Description: The Torah crown at the head of the ketubah symbolizes the rebirth of the Jewish people with the founding of the State of Israel. The pomegranates, above the menorah at the base of the papercut, derive from coins dating from the period of the Bar Cochba revolt against the Romans. Pomegranates are also a symbol of fertility and Hassidic wisdom informs us that every child is born in covenant between G-d and both parents. The single fruit facing two others reminds us of this. The vine that climbs around the ketubah is reference to the Biblical promise that the elderly will sit under the shade of the vine that they had planted in their youth.
The Simanim (Sign of... ) text around the inner border of the papercut is believed by some to originate from the now defunct Jewish Community in Herat, Afganistan while others believe that it is inspired by Kabalah. It reads: "With a good omen. A sign of light; A sign of blessing; A sign of rejoicing; A sign of delight; A sign of glory; A sign of fellowship; A sign of song; A sign of life; A sign of goodness; A sign of salvation; A sign of honour; A sign of companionship; A sign of food; A sign of comfort; A sign of forgiveness; A sign of help; A sign of fruitfulness; A sign of righteousness; A sign of uprightness; A sign of good health; A sign of peace; A sign of Torah; A sign of prayer." (The Hebrew appears in alphabetical order]
The text around the outer border of the papercut reads: "And all the people that were in the gate, and the elders, said, We are witnesses. May the Lord make the woman that is come into thy house like Rachel and like Leah, which two did build the house of Israel, and be prosperous in Efrata, and be famous in Bethlehem: And let thy house be like the house of Perez, whom Tamar bore unto Judah, of the seed that the Lord has given thee of this young woman." Ruth 4:11-12. This limited edition Ketubah by Jerusalem artist Archie Granot was created from an original multi-layered papercut.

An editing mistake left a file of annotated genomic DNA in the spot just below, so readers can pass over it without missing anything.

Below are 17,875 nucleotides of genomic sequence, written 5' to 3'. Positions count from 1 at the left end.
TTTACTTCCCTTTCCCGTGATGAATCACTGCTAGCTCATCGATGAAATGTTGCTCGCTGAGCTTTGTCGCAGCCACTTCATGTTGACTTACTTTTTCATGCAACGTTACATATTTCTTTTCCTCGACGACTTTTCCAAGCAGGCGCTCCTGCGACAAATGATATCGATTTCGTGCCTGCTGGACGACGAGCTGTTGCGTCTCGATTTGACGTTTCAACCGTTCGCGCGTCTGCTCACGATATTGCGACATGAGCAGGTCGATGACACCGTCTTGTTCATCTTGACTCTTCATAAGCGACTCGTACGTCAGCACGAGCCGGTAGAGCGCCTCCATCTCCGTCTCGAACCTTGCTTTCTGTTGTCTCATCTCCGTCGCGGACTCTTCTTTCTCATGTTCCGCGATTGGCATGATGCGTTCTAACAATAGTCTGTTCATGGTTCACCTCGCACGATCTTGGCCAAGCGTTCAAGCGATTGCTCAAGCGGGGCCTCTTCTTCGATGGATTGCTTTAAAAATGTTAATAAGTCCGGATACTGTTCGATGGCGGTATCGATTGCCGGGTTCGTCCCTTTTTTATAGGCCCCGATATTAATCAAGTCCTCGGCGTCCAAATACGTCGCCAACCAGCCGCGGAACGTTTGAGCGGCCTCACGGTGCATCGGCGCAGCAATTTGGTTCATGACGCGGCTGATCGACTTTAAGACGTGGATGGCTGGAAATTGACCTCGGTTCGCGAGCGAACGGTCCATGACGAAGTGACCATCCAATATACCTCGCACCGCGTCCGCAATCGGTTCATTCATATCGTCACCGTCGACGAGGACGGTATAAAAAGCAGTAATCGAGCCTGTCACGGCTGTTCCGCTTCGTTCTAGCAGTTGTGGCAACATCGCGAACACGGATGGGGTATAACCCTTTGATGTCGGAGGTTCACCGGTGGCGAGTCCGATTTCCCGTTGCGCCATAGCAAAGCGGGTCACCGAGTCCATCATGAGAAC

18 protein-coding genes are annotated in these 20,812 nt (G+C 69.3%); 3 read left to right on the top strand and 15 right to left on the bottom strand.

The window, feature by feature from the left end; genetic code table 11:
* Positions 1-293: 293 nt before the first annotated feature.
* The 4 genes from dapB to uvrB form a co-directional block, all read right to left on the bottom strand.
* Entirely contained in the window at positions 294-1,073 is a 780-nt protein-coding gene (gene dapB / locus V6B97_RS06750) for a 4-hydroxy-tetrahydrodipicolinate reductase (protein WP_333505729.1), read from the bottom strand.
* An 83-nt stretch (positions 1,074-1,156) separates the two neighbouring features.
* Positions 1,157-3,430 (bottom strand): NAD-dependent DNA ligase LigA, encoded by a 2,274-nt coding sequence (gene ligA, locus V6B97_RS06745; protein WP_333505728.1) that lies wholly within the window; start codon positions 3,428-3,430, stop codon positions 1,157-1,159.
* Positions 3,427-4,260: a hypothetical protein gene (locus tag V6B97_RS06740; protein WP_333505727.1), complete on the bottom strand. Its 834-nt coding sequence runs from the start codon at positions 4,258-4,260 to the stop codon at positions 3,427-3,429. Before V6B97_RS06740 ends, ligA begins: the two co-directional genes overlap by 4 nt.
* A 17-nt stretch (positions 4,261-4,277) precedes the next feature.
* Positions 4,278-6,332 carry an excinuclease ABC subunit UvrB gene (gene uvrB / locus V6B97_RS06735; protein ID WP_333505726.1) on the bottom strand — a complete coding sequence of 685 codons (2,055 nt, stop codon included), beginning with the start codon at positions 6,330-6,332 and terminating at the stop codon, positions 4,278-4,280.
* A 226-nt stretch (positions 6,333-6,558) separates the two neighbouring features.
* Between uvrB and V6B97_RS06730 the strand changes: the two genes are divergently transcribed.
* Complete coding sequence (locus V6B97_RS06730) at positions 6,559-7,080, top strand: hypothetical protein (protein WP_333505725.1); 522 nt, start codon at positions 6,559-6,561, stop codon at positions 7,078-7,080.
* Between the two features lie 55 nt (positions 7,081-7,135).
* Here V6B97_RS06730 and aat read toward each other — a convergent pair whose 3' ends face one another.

English texts on all Ketubahs are interpretations and not literal translations.
Your Rabbi can fill in the necessary information on your Ketubah, or for a caligraphically uniform look, you can have the Ketubah personalized by the artist for an extra charge (see below). Click here for the Ketubah information form.
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NOTE: If you are ordering a NON personalized ketubah you must still specify the date of the wedding so we can get the ketubah to you in time! Fill in the field below.
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